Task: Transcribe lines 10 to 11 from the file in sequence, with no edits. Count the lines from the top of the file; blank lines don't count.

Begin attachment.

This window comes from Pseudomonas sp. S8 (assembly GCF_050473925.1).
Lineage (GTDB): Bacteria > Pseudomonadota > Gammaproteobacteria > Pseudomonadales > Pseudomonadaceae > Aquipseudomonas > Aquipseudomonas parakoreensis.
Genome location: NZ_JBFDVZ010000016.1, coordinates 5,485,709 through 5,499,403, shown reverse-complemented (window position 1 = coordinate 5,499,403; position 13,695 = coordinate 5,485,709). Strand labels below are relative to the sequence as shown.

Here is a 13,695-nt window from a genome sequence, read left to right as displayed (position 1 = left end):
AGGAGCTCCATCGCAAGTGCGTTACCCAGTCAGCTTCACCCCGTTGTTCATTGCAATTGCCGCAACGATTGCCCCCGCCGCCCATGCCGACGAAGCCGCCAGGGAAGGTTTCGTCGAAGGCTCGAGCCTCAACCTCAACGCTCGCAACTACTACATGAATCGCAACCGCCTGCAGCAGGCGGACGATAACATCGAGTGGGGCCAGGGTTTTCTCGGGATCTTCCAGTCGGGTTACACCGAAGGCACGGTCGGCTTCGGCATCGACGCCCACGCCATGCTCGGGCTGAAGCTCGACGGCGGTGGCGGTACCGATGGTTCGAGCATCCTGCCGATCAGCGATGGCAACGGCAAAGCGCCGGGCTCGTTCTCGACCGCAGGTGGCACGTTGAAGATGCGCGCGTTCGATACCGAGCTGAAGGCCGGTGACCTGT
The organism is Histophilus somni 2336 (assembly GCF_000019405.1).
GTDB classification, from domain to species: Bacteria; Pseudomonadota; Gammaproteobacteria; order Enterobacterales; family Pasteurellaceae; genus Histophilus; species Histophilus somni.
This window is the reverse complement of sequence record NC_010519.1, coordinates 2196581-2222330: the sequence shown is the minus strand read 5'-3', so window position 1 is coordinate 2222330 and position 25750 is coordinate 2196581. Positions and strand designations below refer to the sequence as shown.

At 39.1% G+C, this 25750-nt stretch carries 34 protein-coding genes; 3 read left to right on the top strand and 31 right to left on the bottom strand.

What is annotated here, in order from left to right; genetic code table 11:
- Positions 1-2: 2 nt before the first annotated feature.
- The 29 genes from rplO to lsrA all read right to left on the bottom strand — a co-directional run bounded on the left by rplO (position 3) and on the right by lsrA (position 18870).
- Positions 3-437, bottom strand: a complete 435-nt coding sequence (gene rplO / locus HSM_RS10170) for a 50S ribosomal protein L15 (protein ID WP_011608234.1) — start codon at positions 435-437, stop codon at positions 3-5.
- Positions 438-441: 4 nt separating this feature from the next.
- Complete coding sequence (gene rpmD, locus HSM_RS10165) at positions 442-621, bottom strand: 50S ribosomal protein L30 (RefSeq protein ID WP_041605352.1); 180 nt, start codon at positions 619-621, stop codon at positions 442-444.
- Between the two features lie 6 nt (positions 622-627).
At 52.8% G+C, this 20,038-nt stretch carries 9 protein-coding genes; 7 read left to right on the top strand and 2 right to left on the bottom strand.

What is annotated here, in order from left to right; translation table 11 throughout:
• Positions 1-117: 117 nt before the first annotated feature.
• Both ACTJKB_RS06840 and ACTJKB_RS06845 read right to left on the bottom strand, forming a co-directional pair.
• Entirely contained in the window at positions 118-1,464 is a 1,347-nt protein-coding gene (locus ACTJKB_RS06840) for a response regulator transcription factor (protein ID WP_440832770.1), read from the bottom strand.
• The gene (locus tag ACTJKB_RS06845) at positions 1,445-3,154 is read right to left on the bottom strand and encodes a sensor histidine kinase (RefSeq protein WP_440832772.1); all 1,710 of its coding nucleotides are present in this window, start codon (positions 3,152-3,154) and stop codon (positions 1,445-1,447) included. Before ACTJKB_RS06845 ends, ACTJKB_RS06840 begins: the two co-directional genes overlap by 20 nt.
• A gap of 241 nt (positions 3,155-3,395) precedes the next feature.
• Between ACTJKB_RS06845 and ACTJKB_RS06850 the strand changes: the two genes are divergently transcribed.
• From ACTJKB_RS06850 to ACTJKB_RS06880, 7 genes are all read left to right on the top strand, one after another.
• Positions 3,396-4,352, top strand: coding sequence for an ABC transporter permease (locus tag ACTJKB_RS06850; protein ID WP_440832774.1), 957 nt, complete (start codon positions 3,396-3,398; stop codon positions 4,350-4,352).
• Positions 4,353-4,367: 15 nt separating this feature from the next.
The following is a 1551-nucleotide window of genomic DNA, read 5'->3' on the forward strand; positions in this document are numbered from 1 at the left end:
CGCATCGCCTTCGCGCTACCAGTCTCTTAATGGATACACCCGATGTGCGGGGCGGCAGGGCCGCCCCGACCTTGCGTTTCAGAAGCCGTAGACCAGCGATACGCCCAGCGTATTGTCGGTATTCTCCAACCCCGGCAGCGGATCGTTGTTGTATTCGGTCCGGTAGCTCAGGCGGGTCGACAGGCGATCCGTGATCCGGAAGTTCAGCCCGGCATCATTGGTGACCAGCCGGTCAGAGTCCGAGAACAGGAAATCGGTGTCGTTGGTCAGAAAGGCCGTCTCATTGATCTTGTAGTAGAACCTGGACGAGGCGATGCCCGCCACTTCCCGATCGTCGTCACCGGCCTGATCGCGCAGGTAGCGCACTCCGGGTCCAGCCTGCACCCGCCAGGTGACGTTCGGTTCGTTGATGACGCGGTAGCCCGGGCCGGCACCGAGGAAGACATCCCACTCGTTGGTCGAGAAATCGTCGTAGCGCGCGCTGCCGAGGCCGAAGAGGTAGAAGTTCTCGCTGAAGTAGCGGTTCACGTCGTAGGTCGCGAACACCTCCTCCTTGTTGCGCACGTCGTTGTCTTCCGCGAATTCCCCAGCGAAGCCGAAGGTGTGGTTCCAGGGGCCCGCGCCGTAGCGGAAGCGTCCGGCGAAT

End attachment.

What is annotated here, in order from left to right; genetic code table 11:
- Positions 1-2: 2 nt before the first annotated feature.